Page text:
Northern Ireland

NI business: Tourism and exports drive NI economy forward

Sandcastle
Image caption Brexit dominated economic policy discussions across the island of Ireland in 2017

Brexit was 2017's major preoccupation for business - while consumers felt its continued impact through a weak pound.

Sterling was the major factor in the rise of the cost of living, as inflation peaked at a six-year high of 3.1%.

Pay was squeezed, leaving the average Northern Ireland worker earning £15-a-week less in real terms that in 2009.

But there was a plus side.

The weak pound helped drive export trade and brought tourists to Northern Ireland in record numbers.

Image copyright Martina Gardiner
Image caption The Giant's Causeway was NI's most popular attraction with more than 1m visitors in 2017

'Sea of uncertainty'

With Brexit negotiations due to start in earnest in 2018, businesses tried to plan as best they could.

Perhaps the most striking example was pharmaceutical firm Almac, one of Northern Ireland's star exporters, which bought two operations in the Republic of Ireland.

This is to ensure it maintains a presence in the European Union for regulatory reasons.

Northern Ireland's economy did grow over the last 12 months, albeit slowly.

Unemployment fell, but there were still blows.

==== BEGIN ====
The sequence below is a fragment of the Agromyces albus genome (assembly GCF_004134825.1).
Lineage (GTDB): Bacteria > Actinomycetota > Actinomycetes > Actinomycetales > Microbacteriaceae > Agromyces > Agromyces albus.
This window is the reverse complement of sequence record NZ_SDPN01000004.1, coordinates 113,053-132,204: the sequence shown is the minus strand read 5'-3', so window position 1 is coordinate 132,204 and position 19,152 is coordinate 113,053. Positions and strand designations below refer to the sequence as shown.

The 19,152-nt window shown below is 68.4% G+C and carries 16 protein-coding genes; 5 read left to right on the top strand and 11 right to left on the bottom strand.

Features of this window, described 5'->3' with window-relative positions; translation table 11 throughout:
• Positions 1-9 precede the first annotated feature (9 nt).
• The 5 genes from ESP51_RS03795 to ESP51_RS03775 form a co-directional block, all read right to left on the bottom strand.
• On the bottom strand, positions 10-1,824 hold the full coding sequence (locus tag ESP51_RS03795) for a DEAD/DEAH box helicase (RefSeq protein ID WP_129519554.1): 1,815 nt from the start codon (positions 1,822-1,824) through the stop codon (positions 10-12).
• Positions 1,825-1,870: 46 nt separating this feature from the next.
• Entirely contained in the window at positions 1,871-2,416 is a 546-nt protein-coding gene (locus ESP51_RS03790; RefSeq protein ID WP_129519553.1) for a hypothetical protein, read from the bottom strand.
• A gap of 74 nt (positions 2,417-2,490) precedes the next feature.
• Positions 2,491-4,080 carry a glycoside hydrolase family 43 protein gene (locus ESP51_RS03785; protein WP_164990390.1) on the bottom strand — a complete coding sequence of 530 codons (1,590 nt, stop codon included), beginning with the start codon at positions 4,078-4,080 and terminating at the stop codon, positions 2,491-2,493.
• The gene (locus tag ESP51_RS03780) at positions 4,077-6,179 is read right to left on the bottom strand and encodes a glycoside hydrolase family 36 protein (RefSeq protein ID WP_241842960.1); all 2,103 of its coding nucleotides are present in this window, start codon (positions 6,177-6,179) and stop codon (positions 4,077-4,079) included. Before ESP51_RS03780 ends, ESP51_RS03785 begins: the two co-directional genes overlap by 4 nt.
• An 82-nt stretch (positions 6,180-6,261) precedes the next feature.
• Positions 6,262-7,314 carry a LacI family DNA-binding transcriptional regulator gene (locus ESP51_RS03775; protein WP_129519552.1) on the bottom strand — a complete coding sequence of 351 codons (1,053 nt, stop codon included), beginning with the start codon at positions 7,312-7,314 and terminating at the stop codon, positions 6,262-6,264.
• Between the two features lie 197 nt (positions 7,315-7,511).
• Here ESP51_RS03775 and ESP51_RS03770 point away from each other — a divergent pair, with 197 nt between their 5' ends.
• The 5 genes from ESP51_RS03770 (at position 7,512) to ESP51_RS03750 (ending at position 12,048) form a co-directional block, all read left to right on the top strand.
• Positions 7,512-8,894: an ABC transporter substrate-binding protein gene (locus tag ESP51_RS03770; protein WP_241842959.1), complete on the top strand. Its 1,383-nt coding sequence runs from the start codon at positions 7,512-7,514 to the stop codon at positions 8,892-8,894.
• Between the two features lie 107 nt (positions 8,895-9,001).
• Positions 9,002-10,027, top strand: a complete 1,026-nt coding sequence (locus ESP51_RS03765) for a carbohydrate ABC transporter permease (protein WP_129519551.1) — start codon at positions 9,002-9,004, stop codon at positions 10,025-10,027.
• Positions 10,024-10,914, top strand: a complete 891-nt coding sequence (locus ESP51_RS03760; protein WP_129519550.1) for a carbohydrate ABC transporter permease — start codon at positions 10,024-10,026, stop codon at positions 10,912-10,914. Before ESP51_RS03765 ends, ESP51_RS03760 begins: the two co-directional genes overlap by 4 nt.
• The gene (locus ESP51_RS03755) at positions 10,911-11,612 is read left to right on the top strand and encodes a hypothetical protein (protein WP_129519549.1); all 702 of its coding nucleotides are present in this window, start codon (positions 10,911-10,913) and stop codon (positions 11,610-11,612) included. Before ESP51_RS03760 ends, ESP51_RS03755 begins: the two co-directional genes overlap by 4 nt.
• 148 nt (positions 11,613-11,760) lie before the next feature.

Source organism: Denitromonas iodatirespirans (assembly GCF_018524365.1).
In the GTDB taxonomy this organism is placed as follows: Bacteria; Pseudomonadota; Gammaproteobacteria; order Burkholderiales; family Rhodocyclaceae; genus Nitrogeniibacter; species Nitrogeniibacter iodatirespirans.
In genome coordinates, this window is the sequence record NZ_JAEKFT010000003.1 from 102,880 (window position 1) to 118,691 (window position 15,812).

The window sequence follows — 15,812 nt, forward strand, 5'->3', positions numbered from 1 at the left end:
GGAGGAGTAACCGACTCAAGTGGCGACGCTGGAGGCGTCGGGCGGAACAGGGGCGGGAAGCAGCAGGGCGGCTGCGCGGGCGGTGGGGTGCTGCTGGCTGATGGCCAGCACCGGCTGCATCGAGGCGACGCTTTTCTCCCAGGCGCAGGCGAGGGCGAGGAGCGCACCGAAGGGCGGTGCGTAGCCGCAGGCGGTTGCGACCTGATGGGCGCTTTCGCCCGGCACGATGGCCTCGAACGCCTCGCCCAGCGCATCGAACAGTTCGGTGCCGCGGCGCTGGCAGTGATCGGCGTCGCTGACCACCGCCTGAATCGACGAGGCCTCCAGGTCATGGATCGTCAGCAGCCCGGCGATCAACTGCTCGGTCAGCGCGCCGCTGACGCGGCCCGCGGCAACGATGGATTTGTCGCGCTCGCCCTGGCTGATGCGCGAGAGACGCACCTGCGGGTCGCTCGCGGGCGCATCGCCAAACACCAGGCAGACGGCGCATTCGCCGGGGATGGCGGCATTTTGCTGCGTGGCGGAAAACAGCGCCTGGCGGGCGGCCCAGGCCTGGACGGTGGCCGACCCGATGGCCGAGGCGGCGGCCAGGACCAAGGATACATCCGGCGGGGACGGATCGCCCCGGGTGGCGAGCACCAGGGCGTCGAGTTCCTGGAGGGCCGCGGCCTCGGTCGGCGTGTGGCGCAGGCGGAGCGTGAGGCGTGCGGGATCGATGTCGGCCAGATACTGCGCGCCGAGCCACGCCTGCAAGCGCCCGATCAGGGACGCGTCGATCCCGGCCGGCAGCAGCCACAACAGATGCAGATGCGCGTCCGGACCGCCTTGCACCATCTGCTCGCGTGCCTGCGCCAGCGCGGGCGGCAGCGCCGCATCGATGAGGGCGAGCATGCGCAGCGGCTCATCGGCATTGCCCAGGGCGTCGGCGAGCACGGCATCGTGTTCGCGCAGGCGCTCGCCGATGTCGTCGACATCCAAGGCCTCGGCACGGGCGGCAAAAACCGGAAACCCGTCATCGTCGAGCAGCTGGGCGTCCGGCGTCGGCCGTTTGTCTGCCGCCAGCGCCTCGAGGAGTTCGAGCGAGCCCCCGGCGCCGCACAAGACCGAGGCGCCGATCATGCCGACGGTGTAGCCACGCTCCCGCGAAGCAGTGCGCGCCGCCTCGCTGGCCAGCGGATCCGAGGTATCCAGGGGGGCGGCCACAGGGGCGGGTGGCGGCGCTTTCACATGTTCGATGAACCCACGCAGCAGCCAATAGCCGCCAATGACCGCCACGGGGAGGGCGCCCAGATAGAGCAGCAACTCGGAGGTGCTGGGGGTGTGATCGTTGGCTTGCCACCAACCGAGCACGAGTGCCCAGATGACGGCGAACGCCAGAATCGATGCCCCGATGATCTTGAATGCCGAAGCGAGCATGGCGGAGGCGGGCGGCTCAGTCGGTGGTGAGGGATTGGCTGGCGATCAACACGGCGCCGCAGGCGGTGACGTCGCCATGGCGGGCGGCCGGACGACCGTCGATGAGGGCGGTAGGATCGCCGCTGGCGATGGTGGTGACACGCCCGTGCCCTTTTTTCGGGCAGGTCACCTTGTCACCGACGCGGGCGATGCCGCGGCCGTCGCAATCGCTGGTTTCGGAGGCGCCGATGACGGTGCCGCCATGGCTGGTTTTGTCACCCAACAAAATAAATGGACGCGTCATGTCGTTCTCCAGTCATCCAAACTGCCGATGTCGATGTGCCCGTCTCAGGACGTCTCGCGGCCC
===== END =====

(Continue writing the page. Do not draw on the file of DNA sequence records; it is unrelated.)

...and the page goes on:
Manufacturer Schlumberger posted bad news, a pending factory closure costing 220 jobs, and a trade dispute between Bombardier and Boeing threatened even more damage.

But the pressure eased somewhat on 1,000 Bombardier jobs in Belfast when Airbus acquired a controlling stake in the C-Series aircraft programme.

Image copyright AFP
Image caption An agreement on phase one of the Brexit negotiations between the EU and UK was reached in early December

There was another deal with international dimensions as Craigavon-headquartered poultry firm Moy Park changed owners for £1bn.

The absence of a Northern Ireland Executive frustrated, even exasperated, some business leaders.

Stormont was meant to spend 2017 preparing for the devolution of corporation tax powers, but the big economic idea of recent times, while not shipwrecked, is drifting in a sea of uncertainty.

Image caption The average Northern Ireland worker earned £15-a-week less in real terms that in 2009

In the absence of an executive, the Westminster government had to set rates bills and then impose a budget to keep public services afloat.

An extra £1bn was promised in the DUP deal to keep the Conservatives in power, but almost all of it is still in the clutches of the Treasury.

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